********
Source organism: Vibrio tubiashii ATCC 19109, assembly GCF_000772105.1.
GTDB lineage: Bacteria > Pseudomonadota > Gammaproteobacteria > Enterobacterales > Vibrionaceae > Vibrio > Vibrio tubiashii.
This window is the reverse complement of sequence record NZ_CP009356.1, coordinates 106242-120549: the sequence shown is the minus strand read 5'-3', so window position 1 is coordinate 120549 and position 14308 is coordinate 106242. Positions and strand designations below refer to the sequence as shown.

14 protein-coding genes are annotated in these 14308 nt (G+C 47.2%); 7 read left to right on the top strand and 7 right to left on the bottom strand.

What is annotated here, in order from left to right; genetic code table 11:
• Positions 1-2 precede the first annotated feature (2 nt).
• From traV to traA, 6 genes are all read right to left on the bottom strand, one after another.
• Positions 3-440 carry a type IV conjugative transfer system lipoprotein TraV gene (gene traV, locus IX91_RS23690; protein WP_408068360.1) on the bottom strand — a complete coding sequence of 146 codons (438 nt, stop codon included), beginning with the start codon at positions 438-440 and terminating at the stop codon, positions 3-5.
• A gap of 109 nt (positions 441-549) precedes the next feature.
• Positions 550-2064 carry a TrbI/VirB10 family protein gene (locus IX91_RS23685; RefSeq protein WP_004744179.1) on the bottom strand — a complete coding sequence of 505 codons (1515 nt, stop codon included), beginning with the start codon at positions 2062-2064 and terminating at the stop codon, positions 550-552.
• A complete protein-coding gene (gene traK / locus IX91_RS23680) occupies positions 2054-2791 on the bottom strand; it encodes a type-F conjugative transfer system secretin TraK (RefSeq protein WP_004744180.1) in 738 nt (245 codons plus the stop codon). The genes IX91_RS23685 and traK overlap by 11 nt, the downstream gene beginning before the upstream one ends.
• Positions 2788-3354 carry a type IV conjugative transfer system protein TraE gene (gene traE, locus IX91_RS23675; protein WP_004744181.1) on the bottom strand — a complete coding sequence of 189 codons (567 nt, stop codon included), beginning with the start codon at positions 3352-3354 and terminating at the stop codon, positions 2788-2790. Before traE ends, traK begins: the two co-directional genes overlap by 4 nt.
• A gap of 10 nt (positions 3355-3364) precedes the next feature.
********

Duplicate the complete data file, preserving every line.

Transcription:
Source organism: Vibrio tubiashii ATCC 19109, assembly GCF_000772105.1.
GTDB lineage: Bacteria > Pseudomonadota > Gammaproteobacteria > Enterobacterales > Vibrionaceae > Vibrio > Vibrio tubiashii.
This window is the reverse complement of sequence record NZ_CP009356.1, coordinates 106242-120549: the sequence shown is the minus strand read 5'-3', so window position 1 is coordinate 120549 and position 14308 is coordinate 106242. Positions and strand designations below refer to the sequence as shown.

14 protein-coding genes are annotated in these 14308 nt (G+C 47.2%); 7 read left to right on the top strand and 7 right to left on the bottom strand.

What is annotated here, in order from left to right; genetic code table 11:
• Positions 1-2 precede the first annotated feature (2 nt).
• From traV to traA, 6 genes are all read right to left on the bottom strand, one after another.
• Positions 3-440 carry a type IV conjugative transfer system lipoprotein TraV gene (gene traV, locus IX91_RS23690; protein WP_408068360.1) on the bottom strand — a complete coding sequence of 146 codons (438 nt, stop codon included), beginning with the start codon at positions 438-440 and terminating at the stop codon, positions 3-5.
• A gap of 109 nt (positions 441-549) precedes the next feature.
• Positions 550-2064 carry a TrbI/VirB10 family protein gene (locus IX91_RS23685; RefSeq protein WP_004744179.1) on the bottom strand — a complete coding sequence of 505 codons (1515 nt, stop codon included), beginning with the start codon at positions 2062-2064 and terminating at the stop codon, positions 550-552.
• A complete protein-coding gene (gene traK / locus IX91_RS23680) occupies positions 2054-2791 on the bottom strand; it encodes a type-F conjugative transfer system secretin TraK (RefSeq protein WP_004744180.1) in 738 nt (245 codons plus the stop codon). The genes IX91_RS23685 and traK overlap by 11 nt, the downstream gene beginning before the upstream one ends.
• Positions 2788-3354 carry a type IV conjugative transfer system protein TraE gene (gene traE, locus IX91_RS23675; protein WP_004744181.1) on the bottom strand — a complete coding sequence of 189 codons (567 nt, stop codon included), beginning with the start codon at positions 3352-3354 and terminating at the stop codon, positions 2788-2790. Before traE ends, traK begins: the two co-directional genes overlap by 4 nt.
• A gap of 10 nt (positions 3355-3364) precedes the next feature.